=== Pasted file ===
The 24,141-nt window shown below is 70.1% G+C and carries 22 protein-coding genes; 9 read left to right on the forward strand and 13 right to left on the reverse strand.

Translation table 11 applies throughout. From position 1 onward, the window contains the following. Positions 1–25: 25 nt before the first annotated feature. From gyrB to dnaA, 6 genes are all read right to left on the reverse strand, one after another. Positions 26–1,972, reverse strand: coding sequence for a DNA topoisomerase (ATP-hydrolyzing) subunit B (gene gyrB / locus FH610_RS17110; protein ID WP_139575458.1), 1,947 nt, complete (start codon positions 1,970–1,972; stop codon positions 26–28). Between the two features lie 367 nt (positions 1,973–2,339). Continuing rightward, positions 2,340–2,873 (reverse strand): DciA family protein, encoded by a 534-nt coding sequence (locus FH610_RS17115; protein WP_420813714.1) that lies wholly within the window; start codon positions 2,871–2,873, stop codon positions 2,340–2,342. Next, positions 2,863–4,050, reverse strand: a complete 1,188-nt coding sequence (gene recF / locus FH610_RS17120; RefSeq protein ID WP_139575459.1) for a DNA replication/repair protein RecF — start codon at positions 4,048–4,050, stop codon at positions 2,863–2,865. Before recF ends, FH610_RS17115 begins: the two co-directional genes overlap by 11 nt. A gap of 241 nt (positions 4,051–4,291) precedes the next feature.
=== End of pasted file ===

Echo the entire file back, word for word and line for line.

The 24,141-nt window shown below is 70.1% G+C and carries 22 protein-coding genes; 9 read left to right on the forward strand and 13 right to left on the reverse strand.

Translation table 11 applies throughout. From position 1 onward, the window contains the following. Positions 1–25: 25 nt before the first annotated feature. From gyrB to dnaA, 6 genes are all read right to left on the reverse strand, one after another. Positions 26–1,972, reverse strand: coding sequence for a DNA topoisomerase (ATP-hydrolyzing) subunit B (gene gyrB / locus FH610_RS17110; protein ID WP_139575458.1), 1,947 nt, complete (start codon positions 1,970–1,972; stop codon positions 26–28). Between the two features lie 367 nt (positions 1,973–2,339). Continuing rightward, positions 2,340–2,873 (reverse strand): DciA family protein, encoded by a 534-nt coding sequence (locus FH610_RS17115; protein WP_420813714.1) that lies wholly within the window; start codon positions 2,871–2,873, stop codon positions 2,340–2,342. Next, positions 2,863–4,050, reverse strand: a complete 1,188-nt coding sequence (gene recF / locus FH610_RS17120; RefSeq protein ID WP_139575459.1) for a DNA replication/repair protein RecF — start codon at positions 4,048–4,050, stop codon at positions 2,863–2,865. Before recF ends, FH610_RS17115 begins: the two co-directional genes overlap by 11 nt. A gap of 241 nt (positions 4,051–4,291) precedes the next feature.